spiritual mother to many younger women who sought to follow after the same Christ who had captivated Marcella. Then the Goths came to Rome. The Goths looted and plundered the riches of Rome under the direction of Alaric and soon found their way to Marcella's school. Likely, they had heard that the old widow was a wealthy woman and that her school was highly respected. To the Goths, this meant she was an ideal target for their terror inducing savagery. They forced their way into the school and demanded all of the valuables that Marcella had. She insisted that she had nothing to offer them as she had spent her life giving herself and her things away to the poor. Her wealth, she declared, was in the stomachs of the poor people in the city. The Goths tortured her to get her to reveal her hidden stores of valuables but were not successful since she had nothing but her clothes and a few meager possessions to offer them. The soldiers seized one of her students--Principia--and informed Marcella that they would rape and kill the woman if Marcella did not give them what they wanted. Marcella dropped to her hands and knees and begged mercy from Alaric insisting that she had nothing to give and begging them to leave the woman alone. Seeing the once wealthy and powerful old woman on her knees in tears with blood streaming down her back begging for the welfare of another, their hearts were turned at last to mercy. They took Marcella and her students to a nearby sanctuary--even carrying the weakened Marcella--so that they might not be victimized any further. Marcella died from her wounds shortly thereafter with her head resting on the lap of Principia whom she had saved.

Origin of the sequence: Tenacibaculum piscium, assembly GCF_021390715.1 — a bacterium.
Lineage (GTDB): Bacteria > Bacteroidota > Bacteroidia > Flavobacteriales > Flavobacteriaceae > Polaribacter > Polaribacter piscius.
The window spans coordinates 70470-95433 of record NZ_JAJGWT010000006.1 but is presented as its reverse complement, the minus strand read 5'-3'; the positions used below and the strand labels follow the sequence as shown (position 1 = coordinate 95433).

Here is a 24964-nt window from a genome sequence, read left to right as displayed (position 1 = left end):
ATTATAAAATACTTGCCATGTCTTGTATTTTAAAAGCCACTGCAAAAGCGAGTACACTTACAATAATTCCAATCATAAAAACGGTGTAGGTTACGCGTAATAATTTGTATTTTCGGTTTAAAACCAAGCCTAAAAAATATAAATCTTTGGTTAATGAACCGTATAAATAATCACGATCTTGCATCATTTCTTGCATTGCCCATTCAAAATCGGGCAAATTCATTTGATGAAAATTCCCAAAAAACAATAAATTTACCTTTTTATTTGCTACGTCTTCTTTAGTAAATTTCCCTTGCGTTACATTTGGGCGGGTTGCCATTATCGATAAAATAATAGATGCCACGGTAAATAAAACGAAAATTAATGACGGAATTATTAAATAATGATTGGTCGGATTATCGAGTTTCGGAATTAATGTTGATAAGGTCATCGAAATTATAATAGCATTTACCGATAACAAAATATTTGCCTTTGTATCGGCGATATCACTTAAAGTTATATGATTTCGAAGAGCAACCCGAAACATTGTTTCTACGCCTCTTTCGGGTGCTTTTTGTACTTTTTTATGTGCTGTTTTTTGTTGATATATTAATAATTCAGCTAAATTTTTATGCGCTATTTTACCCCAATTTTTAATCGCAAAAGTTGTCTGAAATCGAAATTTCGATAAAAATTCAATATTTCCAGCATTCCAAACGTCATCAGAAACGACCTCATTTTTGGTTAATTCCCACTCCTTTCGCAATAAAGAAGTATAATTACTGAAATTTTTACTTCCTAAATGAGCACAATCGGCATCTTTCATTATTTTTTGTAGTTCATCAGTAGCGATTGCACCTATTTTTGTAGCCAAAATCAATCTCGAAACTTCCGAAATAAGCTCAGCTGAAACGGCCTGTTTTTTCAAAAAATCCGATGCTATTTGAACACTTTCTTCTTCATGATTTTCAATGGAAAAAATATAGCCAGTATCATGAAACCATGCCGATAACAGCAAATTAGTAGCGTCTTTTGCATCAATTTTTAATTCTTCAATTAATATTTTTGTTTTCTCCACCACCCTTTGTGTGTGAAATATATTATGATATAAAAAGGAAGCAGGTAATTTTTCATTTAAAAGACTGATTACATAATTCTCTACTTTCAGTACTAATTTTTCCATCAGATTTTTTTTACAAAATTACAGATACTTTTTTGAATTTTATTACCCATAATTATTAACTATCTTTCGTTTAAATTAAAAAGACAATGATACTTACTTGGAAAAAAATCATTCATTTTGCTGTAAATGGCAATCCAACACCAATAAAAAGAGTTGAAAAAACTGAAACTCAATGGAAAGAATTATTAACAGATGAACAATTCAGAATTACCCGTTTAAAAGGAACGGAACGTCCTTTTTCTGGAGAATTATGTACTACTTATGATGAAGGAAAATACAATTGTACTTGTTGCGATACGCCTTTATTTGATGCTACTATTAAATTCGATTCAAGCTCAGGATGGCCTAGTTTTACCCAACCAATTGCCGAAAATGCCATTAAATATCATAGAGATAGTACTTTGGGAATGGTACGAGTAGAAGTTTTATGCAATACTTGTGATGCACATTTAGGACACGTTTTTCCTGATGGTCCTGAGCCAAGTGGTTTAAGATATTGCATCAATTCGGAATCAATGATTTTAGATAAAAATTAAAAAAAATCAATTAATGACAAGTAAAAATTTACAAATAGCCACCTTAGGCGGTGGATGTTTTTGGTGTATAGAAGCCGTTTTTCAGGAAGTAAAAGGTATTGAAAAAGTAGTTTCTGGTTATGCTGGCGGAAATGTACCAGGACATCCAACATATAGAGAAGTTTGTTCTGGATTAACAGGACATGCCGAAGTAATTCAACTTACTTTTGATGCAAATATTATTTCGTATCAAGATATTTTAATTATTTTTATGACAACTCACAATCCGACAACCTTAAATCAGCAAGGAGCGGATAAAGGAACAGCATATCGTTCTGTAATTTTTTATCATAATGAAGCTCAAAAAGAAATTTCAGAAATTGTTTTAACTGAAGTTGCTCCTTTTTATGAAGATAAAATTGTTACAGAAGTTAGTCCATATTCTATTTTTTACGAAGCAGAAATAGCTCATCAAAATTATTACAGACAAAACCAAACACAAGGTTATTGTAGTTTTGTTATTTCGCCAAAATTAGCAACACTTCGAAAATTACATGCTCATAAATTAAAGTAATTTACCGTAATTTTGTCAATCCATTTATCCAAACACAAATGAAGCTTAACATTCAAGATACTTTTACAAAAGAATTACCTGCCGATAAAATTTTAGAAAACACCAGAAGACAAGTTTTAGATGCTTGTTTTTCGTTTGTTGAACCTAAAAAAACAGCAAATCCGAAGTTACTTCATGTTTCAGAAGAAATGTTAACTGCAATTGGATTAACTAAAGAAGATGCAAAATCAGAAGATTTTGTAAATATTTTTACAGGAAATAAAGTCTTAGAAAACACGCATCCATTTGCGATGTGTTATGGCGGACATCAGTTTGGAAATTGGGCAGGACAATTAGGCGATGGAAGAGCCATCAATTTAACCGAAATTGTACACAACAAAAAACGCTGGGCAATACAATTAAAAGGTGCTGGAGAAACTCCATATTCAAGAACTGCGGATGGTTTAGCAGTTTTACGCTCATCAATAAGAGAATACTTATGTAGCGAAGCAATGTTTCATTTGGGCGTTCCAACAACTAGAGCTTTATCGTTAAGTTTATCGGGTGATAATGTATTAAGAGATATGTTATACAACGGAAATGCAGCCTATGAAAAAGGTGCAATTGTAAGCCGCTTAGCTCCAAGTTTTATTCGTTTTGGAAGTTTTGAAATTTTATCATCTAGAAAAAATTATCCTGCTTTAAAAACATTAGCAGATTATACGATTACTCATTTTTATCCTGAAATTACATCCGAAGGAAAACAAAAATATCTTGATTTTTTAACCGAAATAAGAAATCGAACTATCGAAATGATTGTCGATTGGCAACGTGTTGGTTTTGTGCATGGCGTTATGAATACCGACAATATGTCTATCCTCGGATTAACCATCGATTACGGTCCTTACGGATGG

Monday, January 26, 2015
While John Bradford was confined to the royal prison--the Tower of London to be precise--he was far away from his books and academic world but that is where all of this had started. Born to a wealthy family, he was given the gift of a good and comprehensive education. From there, John went on to study more and pursue an intellectual career emphasizing his greatest strength: accounting and mathematics. He served as an officer in King Henry VIII's army and was in the position of accounting for payroll for the soldiers who fought Henry's wars. After this, he pursued a career in law as a legal professional but while studying he had the mixed fortune of befriending a man who supported the English reformation. As he studied and talked with his new friend he found himself slowly but steadily being won over to the Anglican church in particular and the teachings of the Church in general. The earnest eagerness of his friend convinced John to take his faith ever more seriously. He could stand it no longer and so he stopped studying law and started studying theology so he might become a minister of the faith he had been infected with.